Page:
Thursday, October 27, 2005
Conclusion: Leaving Home
I’m glad these are the last days here. I’m going to miss them, I think.
You can miss something to which you might wish you had never grown accustomed. You might hate it, but speak fondly of it. One of our NCOs had a habit of responding, whenever others complained, “It’s free, ain’t it. Then it’s all good. It’s all good.”
Short of a week ago, our group of soldiers, the ones who I served with most closely, moved from the building we had inhabited for the past nine months. In doing so, we had to pack, ship, mail or get rid of all manner of personal and comfort items that helped all of us feel not quite so far away from the America of our leisure days (to the exten some of us had those).
A lot of us were stubborn about giving up our comforts, habits, or familiars.
What makes a place a home? Familiarity, certainly. We knew every broken door, every busted faucet, the way in which the water would settle in the low spots, and we’d use the squeegee to get rid of the water, to cut down on the bugs.
(The Squeegee, I’m convinced, was invented by Iraqis so all they had to do to wash the silt off stuff was hose everything down and then squeegee the water until it evaporated, which doesn’t take long at 120 degrees Fahrenheit.)
We had our routines, where we’d get our first cup of coffee, the Sergeant of the Guard bringing back breakfast items after posting the details. The habits of the staff, the wares of the Iraqi workers. (Rolexes, $20, DVDs, $5, all made under the unacknowledged but no less official auspices of the People’s Republic of China in state run factories.).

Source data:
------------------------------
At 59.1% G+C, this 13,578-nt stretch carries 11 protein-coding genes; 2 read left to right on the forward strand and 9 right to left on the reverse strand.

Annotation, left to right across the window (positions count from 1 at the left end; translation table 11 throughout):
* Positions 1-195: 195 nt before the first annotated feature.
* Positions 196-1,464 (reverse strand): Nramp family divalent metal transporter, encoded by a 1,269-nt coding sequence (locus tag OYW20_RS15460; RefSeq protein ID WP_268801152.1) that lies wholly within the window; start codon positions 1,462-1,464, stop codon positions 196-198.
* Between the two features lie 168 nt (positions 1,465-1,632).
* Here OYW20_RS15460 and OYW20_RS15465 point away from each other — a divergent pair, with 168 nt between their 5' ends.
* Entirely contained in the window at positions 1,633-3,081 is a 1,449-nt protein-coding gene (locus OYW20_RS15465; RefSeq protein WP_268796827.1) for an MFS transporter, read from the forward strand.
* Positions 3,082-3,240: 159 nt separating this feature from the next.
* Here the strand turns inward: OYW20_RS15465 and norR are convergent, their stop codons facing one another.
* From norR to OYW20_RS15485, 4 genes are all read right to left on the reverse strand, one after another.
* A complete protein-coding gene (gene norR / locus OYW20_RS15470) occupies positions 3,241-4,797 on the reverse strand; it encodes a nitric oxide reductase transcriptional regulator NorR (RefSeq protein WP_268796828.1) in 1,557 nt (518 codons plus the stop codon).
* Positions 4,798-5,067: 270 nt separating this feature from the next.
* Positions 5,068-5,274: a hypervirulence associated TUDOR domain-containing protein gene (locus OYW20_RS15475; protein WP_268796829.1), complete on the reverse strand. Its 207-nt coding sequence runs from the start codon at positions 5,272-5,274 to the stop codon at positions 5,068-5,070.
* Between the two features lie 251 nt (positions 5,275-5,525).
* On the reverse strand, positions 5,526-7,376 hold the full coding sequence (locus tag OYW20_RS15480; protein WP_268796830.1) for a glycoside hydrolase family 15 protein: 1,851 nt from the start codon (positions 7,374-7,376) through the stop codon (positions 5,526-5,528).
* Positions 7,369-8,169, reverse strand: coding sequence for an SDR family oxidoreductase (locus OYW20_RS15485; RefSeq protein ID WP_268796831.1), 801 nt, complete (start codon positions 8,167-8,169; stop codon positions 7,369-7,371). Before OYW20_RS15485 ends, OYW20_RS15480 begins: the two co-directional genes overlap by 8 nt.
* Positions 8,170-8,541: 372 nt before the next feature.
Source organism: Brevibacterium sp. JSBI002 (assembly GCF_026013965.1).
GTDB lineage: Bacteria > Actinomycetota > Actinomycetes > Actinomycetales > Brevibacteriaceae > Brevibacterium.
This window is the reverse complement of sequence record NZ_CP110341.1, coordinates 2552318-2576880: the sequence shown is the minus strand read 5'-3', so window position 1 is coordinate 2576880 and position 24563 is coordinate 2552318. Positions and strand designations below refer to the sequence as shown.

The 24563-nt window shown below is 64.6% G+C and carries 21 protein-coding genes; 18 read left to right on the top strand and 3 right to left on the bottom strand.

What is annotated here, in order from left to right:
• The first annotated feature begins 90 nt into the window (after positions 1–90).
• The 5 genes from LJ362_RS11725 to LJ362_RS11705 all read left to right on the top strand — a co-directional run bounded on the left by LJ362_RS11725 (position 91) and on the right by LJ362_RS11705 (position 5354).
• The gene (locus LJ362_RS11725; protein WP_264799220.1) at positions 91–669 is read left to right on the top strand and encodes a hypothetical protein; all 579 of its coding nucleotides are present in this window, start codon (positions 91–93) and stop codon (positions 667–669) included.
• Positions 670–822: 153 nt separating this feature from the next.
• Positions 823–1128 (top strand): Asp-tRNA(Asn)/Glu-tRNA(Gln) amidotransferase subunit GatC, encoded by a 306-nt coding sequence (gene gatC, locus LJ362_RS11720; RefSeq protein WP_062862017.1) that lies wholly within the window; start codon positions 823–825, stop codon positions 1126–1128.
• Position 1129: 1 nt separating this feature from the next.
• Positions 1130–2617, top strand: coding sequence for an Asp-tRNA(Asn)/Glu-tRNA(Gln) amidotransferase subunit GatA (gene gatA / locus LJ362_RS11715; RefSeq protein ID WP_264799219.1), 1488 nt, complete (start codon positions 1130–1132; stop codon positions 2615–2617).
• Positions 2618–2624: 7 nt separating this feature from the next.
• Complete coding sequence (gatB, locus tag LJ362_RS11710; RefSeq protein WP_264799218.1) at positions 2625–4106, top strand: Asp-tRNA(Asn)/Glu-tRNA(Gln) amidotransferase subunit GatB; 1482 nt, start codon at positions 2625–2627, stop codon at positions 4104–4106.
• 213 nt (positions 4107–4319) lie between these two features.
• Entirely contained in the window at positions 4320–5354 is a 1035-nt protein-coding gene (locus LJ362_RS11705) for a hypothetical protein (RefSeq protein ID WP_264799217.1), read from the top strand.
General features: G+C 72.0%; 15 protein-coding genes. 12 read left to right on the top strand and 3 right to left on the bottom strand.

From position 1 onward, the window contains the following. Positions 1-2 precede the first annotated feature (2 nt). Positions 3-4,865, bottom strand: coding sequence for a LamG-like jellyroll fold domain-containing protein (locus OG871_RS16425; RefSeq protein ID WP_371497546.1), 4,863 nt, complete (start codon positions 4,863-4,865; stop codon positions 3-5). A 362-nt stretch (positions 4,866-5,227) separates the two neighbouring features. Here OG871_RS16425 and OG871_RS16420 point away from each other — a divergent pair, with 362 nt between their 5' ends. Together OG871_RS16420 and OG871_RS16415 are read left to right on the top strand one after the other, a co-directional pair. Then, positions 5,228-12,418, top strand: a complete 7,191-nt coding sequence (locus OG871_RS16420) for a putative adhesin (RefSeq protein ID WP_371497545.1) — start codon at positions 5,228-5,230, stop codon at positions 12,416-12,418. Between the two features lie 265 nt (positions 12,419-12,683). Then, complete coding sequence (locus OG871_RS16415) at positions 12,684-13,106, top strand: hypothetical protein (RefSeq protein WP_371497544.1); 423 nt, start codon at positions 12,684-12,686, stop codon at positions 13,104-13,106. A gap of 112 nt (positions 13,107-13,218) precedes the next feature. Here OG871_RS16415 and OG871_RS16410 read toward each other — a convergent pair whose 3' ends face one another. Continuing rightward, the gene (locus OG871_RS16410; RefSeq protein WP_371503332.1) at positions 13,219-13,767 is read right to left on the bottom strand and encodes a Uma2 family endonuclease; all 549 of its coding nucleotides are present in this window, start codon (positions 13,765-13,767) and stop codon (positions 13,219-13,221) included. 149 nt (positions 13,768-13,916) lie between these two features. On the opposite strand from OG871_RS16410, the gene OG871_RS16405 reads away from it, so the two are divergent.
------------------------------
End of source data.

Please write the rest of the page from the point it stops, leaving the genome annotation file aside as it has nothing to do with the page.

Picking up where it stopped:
People make a home, too. The Nut with his boxes and boxes of everything he owned under the sun – a frustrating tale he’d not want me to share. Sanford and his junkyard truck, and scrounging trips to the dump. The Islander who can’t ever seem to get out of bed, the fitness fanatic with the wobbly digestion, the Old Timer and his rants about the Old Days, KBR, or any other piece of conversational toothjam that got caught up in his craw. The LT and his watery gruel, the CO and his workouts, the three Staff Sergeants that got thrown out of their respective rooms by aggravated roommates, and then shared a room amid friendly wagers of who would come out of the experience alive. Little Top and the precision of his daily schedule, and ability to get along with Mess, Maintenance and Supply while executing the Company’s administrative requirements. Sunday Night NASCAR, with precision tracking of whose predictions came the closest to the actual finishes of the drivers. The ever popular Mess Sergeant with her stickers, and her colleague Older Than He Looks, with his trivia questions written on the to-go plates.
I had my own room, and I know I was lucky to have it. A lot of soldiers have tents, or containerized housing units (CHUs). We were in a building that apparently was a kitchen, with a lot of tiled walls, lots of drains, and otherwise pretty spare walls and decorative flourishes. Sounds plain, and it was, but it also was very easy to keep clean, and as a result, a darn sight more livable than m ost of our buildings. Plus, we had room for everybody to have more than the minimum space and some privacy (depending on rank, of course).
We made it home. It was over to one side of the FOB, so we had a couple of close calls, rockets, mortars nearby, but thank God, nobody got hurt. A vehicle born improvised explosive device (VBIED) went off a couple of hundred yards from us, which was loud and quite a shock, and surprisingly, we were subjected to a rough rain of car parts, but nothing more.
We were a considerable distance from Battalion HQ, which was another advantage that increased livability.